Yumie Yamakawa (JP)

Yumie Yamakawa (JP)

In clean illustrations Yumie Yamakawa (JP) captures human reactions and emotions. She focuses on depicting comedic aspects within tragic situations.Her work bares references to both the japanese minimalistic style and European storytelling. The clean black lines -mask like faces- and the careful use of the color red capturing the essence of the story told, suggest a japanese influence combined with the long tradition in classical european storytelling, scenes that have been describing daily life for centuries.Yumie has developed her own unique artistic language, bypassed cultural differences, and creates a universal expression that let us relate and get lost in our own world.

Playing Cards-Joker

Plying Cards-Wealth

2012 Playing cards-spade

Playing Cards-Knowledge

2014 Language of flowers_Lupin flower

Playing Cards-Love

2014 Monster-Audience

2014 Monster-Baku

2014 Language of flowers-Christmas rose

Yumie Yamakawa (JP) Play-Building blocks - 2015 - 30x40 cm

Yumie Yamakawa (JP) Play-Doctors and nurses - 30x40 cm

Yumie Yamakawa (JP), vs-Ideal child - 30x40 cm

Yumie Yamakawa (JP), vs-Understanding each other - 30x40 cm

Yumie Yamakawa (JP), vs-Your love - 30x40 cm

Yumie Yamakawa (JP), Monster-Personal space - 2014 - 30x40 cm

Yumie Yamakawa (JP), What I have in common with the future - 2013 - 30x40 cm

About Yumie Yamakawa (JP) by (GHA)

Yumie Yamakawa is from Hyogo, a city in West Japan. With references to manga (typical japanese book illustrations) her clean illustrations capture human reactions and emotions. She focuses on depicting comedic aspects within tragic situations.

In Japan Yamakawa used to work as a waiter but it never suited her to work in an environment with other people. She would oftentimes feel stressed, melancholic and she would want to run away. In 2009 she began to make small illustrations to occupy her mind but never considered herself to be an artist. In 2012 Yamakawa’s husband, an artist, had to move to Berlin for work and she was happy to come along.  On the suggestion from her husband she began to create bigger illustrations, and got the opportunity to exhibit her first works. When being confronted with an audience she finally felt as an artist.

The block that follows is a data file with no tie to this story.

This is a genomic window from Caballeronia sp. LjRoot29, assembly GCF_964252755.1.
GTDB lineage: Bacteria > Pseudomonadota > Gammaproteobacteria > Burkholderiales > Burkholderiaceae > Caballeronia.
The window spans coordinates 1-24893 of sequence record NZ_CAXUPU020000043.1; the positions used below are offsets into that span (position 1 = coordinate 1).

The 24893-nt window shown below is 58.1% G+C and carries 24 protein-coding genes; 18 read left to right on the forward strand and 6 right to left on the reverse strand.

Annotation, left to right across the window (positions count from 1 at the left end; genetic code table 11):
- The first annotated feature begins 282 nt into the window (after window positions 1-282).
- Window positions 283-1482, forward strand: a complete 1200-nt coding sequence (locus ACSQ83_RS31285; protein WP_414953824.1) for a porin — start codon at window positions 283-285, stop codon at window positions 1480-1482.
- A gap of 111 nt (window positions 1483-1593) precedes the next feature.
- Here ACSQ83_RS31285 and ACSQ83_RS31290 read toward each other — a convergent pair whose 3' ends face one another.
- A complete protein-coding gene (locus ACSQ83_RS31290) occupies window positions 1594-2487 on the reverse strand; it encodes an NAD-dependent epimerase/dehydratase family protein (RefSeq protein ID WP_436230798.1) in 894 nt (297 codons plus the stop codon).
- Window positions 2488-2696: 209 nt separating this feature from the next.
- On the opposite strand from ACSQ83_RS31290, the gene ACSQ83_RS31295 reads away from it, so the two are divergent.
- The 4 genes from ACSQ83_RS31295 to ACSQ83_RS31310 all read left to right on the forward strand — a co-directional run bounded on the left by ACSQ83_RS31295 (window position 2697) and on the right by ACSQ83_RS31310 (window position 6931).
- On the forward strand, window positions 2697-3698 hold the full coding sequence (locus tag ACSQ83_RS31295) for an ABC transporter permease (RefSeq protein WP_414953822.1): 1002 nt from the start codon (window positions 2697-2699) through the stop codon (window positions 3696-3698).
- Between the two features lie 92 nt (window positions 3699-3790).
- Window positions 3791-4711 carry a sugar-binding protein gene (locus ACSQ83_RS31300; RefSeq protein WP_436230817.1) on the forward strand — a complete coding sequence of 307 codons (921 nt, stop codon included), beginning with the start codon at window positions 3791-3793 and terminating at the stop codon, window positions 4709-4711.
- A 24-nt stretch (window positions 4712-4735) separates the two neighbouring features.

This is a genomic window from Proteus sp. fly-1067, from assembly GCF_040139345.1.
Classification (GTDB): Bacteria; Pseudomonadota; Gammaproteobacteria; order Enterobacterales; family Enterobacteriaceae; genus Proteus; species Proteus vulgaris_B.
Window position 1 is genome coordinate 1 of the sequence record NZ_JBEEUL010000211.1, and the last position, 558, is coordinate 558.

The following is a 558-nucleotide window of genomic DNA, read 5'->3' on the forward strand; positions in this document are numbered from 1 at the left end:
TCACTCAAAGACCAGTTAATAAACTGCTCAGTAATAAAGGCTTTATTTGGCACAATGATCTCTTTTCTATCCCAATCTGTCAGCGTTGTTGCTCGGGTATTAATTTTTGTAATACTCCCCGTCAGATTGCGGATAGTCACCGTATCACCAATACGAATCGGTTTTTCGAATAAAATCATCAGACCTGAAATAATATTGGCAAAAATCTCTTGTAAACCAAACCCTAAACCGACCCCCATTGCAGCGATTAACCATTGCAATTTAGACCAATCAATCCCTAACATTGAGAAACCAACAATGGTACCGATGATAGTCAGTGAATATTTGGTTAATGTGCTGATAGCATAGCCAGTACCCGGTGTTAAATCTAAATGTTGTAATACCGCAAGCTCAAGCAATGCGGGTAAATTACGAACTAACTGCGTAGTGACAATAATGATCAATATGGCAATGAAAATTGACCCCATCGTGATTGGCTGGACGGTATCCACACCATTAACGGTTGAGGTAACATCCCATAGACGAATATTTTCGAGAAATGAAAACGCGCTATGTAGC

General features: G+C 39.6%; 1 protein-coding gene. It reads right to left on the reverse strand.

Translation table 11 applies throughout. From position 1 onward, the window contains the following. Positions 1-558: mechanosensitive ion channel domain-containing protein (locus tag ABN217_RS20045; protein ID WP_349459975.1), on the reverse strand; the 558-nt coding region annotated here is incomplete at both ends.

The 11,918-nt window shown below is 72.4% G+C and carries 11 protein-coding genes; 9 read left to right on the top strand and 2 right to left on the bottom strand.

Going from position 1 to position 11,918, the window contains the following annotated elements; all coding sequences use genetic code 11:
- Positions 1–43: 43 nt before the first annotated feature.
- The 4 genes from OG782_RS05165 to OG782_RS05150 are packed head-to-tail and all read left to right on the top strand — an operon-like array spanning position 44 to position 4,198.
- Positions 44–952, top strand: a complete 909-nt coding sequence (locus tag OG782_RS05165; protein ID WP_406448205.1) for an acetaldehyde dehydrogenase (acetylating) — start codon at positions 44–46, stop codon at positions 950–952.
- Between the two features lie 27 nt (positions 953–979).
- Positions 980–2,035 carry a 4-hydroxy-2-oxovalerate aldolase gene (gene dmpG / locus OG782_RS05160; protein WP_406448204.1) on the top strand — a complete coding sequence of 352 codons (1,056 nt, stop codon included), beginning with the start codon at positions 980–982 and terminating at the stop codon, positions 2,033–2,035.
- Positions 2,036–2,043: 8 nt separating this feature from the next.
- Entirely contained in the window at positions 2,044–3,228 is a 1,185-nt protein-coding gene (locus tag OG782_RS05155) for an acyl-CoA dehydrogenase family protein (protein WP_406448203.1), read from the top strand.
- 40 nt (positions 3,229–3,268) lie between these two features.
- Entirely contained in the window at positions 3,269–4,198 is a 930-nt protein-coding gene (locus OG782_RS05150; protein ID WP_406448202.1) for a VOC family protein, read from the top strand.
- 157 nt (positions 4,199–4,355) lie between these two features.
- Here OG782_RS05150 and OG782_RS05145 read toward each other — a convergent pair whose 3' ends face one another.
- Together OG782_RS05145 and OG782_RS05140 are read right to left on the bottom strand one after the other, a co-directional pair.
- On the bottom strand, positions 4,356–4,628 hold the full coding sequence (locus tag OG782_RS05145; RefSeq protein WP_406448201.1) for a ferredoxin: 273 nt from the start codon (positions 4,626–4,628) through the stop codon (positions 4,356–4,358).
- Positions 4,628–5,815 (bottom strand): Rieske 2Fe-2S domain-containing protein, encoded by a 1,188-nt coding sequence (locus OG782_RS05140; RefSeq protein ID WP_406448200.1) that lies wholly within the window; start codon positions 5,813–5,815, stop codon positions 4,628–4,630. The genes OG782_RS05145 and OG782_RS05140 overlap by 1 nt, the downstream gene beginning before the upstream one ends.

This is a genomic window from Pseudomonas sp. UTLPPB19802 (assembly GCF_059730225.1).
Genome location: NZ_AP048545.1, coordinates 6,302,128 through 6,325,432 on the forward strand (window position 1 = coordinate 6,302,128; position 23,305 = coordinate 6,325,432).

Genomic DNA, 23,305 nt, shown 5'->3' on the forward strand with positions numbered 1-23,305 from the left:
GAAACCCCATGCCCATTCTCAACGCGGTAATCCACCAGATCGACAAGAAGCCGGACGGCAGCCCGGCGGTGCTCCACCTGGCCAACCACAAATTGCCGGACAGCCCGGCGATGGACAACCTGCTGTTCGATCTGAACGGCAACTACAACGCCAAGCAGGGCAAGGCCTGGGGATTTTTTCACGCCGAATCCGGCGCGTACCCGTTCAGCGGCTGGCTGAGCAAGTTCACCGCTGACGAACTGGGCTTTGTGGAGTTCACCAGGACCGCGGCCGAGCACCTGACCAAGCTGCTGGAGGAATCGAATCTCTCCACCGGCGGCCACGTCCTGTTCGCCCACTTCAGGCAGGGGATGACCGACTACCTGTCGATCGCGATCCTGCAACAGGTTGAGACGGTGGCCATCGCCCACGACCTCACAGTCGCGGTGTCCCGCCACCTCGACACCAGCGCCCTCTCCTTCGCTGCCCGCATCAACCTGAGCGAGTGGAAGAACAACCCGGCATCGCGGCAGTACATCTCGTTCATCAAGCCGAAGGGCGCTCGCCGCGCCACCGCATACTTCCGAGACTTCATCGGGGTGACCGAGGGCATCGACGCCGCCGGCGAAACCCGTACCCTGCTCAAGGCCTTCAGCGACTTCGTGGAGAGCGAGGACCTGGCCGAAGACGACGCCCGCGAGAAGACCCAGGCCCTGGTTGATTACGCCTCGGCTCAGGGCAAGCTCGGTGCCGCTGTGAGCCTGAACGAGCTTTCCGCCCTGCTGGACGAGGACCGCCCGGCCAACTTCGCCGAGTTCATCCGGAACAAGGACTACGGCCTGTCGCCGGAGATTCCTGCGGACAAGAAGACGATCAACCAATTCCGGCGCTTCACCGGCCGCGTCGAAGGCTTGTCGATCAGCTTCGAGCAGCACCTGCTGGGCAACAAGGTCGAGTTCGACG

At home Yamakawa is constantly drawing. Her inspiration comes from discussions with friends, but also from what she mentions as her ‘sixth sense’. Suddenly she will find an artist that sparks her artistic imagination – subsequently she will consume all of their works in order to find inspiration. It has been Jan Švankmajer, Egon Schiele and Marilyn Manson to mention a few. Yamakawa’s work bares references to both the japanese minimalistic style and European storytelling.

In her works  japanese influences are combined with the long tradition in classical european storytelling and scenes describing daily life. Her clean black lines, mask-like faces and the careful use of the color red captures the essence of the stories told. Yamakawa has developed her own unique artistic language, bypassed cultural differences, and creates a universal expression that let us relate and get lost in our own world.